« Prev Lecture fortieth Next »

Lecture Fortieth

The Prophet now concludes his subjects which was, that as God executed judgments so severe on the people, it was a wonder that they remained stupefied, when thus reduces to extremities. The vine, he says, has dried up, and every kind of fruit; he adds the fig-tree, afterwards the רמון remun, the pomegranate, (for so they render it,) the palm, the apple-tree, 44     Of the three foregoing trees we may add this account:
The pomegranate, רמון, grows about 20 feet high, has a straight stem and spreading branches, and bears large red blossoms. Its fruit is about the size of an orange, and is delicious and cooling.
The palm or date-tree, תמר, is sometimes as high as 100 feet, and remarkably straight. Its fruit grows in clusters under its leaves, and is in taste very sweet. Palm branches were emblems of victory.
What is called here the apple-tree, תפוח, was no doubt the citron-tree. The word is derived from נפה, to breathe, on account of the extreme fragrance it emits. — Ed.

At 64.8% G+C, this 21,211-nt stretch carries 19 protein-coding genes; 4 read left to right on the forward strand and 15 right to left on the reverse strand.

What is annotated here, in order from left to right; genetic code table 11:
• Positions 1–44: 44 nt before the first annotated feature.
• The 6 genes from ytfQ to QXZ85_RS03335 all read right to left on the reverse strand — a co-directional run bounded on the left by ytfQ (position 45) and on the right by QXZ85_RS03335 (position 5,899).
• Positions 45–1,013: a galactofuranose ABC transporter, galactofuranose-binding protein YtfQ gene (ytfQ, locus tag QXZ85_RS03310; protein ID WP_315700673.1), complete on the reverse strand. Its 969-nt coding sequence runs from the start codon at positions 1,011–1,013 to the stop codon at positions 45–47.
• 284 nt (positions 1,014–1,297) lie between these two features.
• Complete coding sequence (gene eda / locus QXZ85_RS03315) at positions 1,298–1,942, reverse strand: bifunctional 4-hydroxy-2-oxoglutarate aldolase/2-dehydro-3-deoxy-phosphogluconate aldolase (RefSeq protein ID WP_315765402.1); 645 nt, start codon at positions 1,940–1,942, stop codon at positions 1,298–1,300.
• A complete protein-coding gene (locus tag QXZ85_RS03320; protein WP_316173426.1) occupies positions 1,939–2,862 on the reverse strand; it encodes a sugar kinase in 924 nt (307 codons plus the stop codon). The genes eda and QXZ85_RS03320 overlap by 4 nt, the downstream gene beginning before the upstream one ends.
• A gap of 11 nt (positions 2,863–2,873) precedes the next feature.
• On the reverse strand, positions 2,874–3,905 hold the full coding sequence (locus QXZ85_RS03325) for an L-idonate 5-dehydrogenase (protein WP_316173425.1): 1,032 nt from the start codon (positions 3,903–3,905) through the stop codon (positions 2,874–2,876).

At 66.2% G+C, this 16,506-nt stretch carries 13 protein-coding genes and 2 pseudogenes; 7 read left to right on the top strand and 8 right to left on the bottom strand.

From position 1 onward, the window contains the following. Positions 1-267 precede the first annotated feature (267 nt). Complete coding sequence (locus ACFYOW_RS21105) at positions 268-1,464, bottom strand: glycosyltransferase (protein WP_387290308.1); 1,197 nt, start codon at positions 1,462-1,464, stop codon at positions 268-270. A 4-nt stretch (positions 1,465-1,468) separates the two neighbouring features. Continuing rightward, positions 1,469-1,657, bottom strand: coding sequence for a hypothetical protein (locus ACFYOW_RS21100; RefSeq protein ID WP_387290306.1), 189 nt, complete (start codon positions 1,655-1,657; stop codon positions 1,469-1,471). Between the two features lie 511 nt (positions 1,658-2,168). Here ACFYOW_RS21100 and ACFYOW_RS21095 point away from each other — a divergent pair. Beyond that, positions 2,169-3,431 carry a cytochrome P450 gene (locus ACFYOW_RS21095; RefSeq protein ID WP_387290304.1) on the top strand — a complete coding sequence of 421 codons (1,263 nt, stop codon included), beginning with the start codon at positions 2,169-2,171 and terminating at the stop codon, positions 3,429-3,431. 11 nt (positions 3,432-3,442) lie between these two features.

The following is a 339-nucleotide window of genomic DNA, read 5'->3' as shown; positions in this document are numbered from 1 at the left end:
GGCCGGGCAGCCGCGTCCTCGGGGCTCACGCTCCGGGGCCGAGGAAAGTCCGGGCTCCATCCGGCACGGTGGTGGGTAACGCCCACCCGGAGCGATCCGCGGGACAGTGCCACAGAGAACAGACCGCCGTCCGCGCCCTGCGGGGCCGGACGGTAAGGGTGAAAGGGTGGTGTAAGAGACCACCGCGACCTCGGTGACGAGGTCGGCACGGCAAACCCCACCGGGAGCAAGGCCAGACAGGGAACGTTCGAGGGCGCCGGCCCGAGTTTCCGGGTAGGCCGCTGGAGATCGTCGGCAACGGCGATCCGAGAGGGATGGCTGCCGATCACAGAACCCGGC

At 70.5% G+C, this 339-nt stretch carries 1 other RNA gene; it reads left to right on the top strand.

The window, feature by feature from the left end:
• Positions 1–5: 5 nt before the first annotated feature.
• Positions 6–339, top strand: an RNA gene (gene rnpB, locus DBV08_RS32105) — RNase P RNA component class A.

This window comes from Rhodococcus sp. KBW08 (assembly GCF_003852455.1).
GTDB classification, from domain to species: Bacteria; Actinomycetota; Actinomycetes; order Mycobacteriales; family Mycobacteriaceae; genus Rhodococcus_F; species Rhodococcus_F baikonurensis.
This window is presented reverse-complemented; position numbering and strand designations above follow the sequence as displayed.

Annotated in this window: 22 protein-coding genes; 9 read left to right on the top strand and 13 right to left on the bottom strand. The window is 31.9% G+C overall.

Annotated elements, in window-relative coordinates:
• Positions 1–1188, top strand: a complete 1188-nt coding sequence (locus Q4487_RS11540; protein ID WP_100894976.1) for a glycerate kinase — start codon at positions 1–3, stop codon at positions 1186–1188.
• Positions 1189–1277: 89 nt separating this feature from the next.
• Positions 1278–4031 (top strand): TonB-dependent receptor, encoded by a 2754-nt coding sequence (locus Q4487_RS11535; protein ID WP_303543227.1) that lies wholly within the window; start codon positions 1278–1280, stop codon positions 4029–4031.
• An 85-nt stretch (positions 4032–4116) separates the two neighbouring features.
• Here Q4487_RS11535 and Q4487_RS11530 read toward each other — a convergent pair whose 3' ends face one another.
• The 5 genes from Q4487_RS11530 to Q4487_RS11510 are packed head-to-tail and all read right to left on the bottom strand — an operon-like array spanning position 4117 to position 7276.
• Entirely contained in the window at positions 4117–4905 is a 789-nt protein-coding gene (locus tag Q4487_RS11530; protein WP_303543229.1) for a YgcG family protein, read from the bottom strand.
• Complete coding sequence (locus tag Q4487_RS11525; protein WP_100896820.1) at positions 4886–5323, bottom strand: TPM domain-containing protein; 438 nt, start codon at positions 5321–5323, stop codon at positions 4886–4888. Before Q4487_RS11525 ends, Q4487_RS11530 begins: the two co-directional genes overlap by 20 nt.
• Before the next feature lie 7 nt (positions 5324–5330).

and all trees. And this sterility was a clear sign of God’s wrath; and it would have been so regarded, had not men either wholly deceived themselves, or had become hardened against all punishments. Now this αναὶσθησὶα (insensibility) is as it were the very summit of evils; that is, when men feel not their own calamities, or at least understand not that they are inflicted by the hand of God. Let us now proceed —

« Prev Lecture fortieth Next »
VIEWNAME is workSection